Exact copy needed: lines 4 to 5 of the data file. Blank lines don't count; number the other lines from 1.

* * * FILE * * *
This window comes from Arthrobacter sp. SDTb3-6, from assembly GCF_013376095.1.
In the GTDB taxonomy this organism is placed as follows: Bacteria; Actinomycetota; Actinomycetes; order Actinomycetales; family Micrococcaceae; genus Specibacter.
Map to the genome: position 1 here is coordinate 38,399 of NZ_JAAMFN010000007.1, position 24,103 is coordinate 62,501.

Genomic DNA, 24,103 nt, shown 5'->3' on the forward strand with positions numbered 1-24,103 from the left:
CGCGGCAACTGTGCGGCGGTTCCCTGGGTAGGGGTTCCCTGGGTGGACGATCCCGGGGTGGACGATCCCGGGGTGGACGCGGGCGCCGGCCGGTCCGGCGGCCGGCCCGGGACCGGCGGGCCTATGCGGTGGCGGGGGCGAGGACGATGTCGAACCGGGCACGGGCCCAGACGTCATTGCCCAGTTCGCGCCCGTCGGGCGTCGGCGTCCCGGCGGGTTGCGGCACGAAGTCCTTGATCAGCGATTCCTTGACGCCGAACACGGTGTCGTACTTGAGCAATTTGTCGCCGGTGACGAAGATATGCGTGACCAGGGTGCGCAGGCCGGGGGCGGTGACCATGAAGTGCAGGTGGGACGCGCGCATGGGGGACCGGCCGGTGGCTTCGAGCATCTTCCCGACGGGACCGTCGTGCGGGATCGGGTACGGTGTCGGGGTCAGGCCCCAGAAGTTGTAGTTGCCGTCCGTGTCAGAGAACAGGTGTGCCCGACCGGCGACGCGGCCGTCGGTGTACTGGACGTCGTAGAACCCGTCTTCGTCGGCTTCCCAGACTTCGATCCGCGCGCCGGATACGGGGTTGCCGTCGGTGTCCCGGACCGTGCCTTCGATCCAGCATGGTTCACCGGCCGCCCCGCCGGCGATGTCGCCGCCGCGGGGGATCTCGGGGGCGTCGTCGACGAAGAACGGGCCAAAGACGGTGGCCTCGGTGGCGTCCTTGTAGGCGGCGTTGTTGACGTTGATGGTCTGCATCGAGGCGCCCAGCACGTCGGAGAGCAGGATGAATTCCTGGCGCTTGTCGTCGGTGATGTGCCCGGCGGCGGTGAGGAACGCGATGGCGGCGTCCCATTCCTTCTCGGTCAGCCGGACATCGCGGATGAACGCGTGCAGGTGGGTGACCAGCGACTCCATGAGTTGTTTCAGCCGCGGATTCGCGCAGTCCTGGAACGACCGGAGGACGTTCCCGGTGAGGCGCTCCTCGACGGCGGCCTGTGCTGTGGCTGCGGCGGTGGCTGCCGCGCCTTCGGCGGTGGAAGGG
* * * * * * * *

Genomic DNA, 24,103 nt, shown 5'->3' on the forward strand with positions numbered 1-24,103 from the left:
CGCGGCAACTGTGCGGCGGTTCCCTGGGTAGGGGTTCCCTGGGTGGACGATCCCGGGGTGGACGATCCCGGGGTGGACGCGGGCGCCGGCCGGTCCGGCGGCCGGCCCGGGACCGGCGGGCCTATGCGGTGGCGGGGGCGAGGACGATGTCGAACCGGGCACGGGCCCAGACGTCATTGCCCAGTTCGCGCCCGTCGGGCGTCGGCGTCCCGGCGGGTTGCGGCACGAAGTCCTTGATCAGCGATTCCTTGACGCCGAACACGGTGTCGTACTTGAGCAATTTGTCGCCGGTGACGAAGATATGCGTGACCAGGGTGCGCAGGCCGGGGGCGGTGACCATGAAGTGCAGGTGGGACGCGCGCATGGGGGACCGGCCGGTGGCTTCGAGCATCTTCCCGACGGGACCGTCGTGCGGGATCGGGTACGGTGTCGGGGTCAGGCCCCAGAAGTTGTAGTTGCCGTCCGTGTCAGAGAACAGGTGTGCCCGACCGGCGACGCGGCCGTCGGTGTACTGGACGTCGTAGAACCCGTCTTCGTCGGCTTCCCAGACTTCGATCCGCGCGCCGGATACGGGGTTGCCGTCGGTGTCCCGGACCGTGCCTTCGATCCAGCATGGTTCACCGGCCGCCCCGCCGGCGATGTCGCCGCCGCGGGGGATCTCGGGGGCGTCGTCGACGAAGAACGGGCCAAAGACGGTGGCCTCGGTGGCGTCCTTGTAGGCGGCGTTGTTGACGTTGATGGTCTGCATCGAGGCGCCCAGCACGTCGGAGAGCAGGATGAATTCCTGGCGCTTGTCGTCGGTGATGTGCCCGGCGGCGGTGAGGAACGCGATGGCGGCGTCCCATTCCTTCTCGGTCAGCCGGACATCGCGGATGAACGCGTGCAGGTGGGTGACCAGCGACTCCATGAGTTGTTTCAGCCGCGGATTCGCGCAGTCCTGGAACGACCGGAGGACGTTCCCGGTGAGGCGCTCCTCGACGGCGGCCTGTGCTGTGGCTGCGGCGGTGGCTGCCGCGCCTTCGGCGGTGGAAGGG